Skip to comments.Freeper Reading Club Discussion: "Invisible Man" (Ralph Ellison)
Posted on 11/18/2002 3:34:26 AM PST by PJ-Comix
This month's Freeper Reading Club (now over 100 members) discussion is about Ralph Ellison's "Invisible Man." As I stated when assigning this book, as soon as you think you know where this book is heading, it completely changes directions and surprises you. Upon re-reading "Invisible Man" it seems apparent to me that Joseph Heller, author of "Catch-22," must have read this book since much of the surreal absurdity in "Invisible Man" was reflected in his own acclaimed book years later.
As we saw in "Invisible Man," nobody really saw the man (never named) as he really was. To them he was just a symbol but never really existed as a man. Does this remind you of something nowadays? I sure saw a lot of this in how liberals treat blacks. To them, black people are merely voting blocks to be counted on at election day. Too bad that this strategy didn't quite work this time around.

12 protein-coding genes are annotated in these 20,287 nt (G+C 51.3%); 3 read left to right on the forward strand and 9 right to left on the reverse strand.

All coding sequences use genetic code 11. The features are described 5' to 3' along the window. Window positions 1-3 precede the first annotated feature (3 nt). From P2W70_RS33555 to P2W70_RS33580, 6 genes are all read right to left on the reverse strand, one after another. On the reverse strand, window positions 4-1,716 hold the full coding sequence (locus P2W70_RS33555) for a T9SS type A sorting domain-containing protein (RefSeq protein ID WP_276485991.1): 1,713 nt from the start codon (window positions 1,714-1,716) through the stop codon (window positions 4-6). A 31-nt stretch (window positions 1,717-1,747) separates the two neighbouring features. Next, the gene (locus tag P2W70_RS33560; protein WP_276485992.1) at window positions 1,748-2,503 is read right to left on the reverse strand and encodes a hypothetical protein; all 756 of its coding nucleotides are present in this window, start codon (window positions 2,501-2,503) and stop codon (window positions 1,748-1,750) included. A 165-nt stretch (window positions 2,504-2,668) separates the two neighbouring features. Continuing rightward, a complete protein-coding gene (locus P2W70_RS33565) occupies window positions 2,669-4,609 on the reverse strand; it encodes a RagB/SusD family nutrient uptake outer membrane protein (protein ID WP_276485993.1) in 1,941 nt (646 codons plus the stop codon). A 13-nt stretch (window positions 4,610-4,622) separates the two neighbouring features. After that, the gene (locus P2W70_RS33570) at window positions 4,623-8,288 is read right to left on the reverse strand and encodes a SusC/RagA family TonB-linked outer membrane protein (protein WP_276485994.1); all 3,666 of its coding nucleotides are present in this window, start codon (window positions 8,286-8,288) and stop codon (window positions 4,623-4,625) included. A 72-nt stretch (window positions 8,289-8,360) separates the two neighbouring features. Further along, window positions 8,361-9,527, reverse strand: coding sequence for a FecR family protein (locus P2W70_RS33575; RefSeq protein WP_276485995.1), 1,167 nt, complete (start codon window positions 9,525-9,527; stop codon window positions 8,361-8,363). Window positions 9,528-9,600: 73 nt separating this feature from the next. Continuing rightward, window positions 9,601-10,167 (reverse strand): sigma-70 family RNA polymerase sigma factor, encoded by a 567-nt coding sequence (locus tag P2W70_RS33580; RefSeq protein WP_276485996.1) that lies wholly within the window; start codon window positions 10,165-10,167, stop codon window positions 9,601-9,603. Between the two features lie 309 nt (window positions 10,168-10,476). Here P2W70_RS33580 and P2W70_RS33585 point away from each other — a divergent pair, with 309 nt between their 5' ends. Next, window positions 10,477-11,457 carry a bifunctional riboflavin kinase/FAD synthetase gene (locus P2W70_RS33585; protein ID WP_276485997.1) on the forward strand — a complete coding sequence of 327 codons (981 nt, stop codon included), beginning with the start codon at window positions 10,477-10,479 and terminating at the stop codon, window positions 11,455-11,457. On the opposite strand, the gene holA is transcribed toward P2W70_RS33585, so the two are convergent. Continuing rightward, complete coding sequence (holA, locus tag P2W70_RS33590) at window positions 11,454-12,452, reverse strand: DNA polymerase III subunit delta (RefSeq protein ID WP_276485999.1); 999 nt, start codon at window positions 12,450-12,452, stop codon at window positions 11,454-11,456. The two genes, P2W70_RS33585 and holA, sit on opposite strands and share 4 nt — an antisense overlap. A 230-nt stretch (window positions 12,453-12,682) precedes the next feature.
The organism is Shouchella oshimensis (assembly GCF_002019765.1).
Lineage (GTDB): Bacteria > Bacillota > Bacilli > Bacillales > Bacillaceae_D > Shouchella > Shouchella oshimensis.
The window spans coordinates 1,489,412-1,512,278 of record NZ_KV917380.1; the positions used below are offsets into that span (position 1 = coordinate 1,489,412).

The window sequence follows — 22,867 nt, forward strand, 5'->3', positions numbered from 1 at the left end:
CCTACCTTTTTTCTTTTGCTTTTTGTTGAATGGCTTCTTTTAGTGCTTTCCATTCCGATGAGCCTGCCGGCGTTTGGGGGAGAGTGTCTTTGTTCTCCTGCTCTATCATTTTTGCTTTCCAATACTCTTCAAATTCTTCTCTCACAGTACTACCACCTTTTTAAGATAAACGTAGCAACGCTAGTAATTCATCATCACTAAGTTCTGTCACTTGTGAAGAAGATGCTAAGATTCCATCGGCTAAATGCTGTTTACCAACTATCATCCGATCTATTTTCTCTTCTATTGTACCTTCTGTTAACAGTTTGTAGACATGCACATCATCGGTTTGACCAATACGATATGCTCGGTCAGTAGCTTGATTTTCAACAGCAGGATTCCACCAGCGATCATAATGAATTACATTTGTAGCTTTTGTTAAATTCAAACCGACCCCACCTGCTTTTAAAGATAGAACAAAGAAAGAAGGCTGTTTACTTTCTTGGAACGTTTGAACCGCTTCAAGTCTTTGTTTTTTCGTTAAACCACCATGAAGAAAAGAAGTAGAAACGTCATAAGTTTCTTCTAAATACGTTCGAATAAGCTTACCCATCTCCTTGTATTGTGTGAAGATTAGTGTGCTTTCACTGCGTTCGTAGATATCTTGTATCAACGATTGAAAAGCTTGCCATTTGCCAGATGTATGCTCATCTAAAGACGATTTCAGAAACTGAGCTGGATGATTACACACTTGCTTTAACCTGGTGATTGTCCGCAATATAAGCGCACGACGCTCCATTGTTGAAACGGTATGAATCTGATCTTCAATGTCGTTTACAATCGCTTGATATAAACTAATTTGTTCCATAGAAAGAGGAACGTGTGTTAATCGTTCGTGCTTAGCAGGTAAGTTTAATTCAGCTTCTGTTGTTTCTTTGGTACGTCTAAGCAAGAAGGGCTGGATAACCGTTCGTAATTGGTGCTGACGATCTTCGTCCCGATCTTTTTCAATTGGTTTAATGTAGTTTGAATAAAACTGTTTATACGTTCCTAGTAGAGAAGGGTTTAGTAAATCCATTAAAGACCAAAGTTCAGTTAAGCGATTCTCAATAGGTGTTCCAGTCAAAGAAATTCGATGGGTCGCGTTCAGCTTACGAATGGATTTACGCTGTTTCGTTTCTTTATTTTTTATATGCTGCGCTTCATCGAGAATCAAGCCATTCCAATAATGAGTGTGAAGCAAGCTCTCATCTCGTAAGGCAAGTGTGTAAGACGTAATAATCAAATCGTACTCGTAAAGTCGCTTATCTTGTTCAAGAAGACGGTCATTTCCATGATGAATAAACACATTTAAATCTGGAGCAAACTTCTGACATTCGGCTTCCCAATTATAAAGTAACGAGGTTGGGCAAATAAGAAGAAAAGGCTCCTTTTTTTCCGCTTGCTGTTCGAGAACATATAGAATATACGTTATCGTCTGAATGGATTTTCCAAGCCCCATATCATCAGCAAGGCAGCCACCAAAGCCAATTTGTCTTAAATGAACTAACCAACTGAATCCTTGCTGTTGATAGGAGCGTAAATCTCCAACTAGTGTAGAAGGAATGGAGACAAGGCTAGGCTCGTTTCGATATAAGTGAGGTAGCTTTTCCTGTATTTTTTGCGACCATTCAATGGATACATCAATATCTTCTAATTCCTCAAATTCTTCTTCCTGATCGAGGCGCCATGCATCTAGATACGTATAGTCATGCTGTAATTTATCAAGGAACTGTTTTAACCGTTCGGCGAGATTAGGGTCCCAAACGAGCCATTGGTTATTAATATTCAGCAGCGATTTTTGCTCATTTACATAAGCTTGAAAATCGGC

I really like the section of "Invisible Man" where the man (not named) puts on a hat and sunglasses and is immediately mistaken for Rinehart, another black man who uses his invisibility to assume many different roles. Somehow on the first reading of this book, I missed the significance of this. It sure opened the eyes of the Invisible Man to the possibilities of life.
Also fantastic was the often hilarious look at the internal workings of the Communist Party U.S.A. circa the 1930s era. The character of Brother Jack was right on in it's characterization of a deceitful Communist Party bigwig.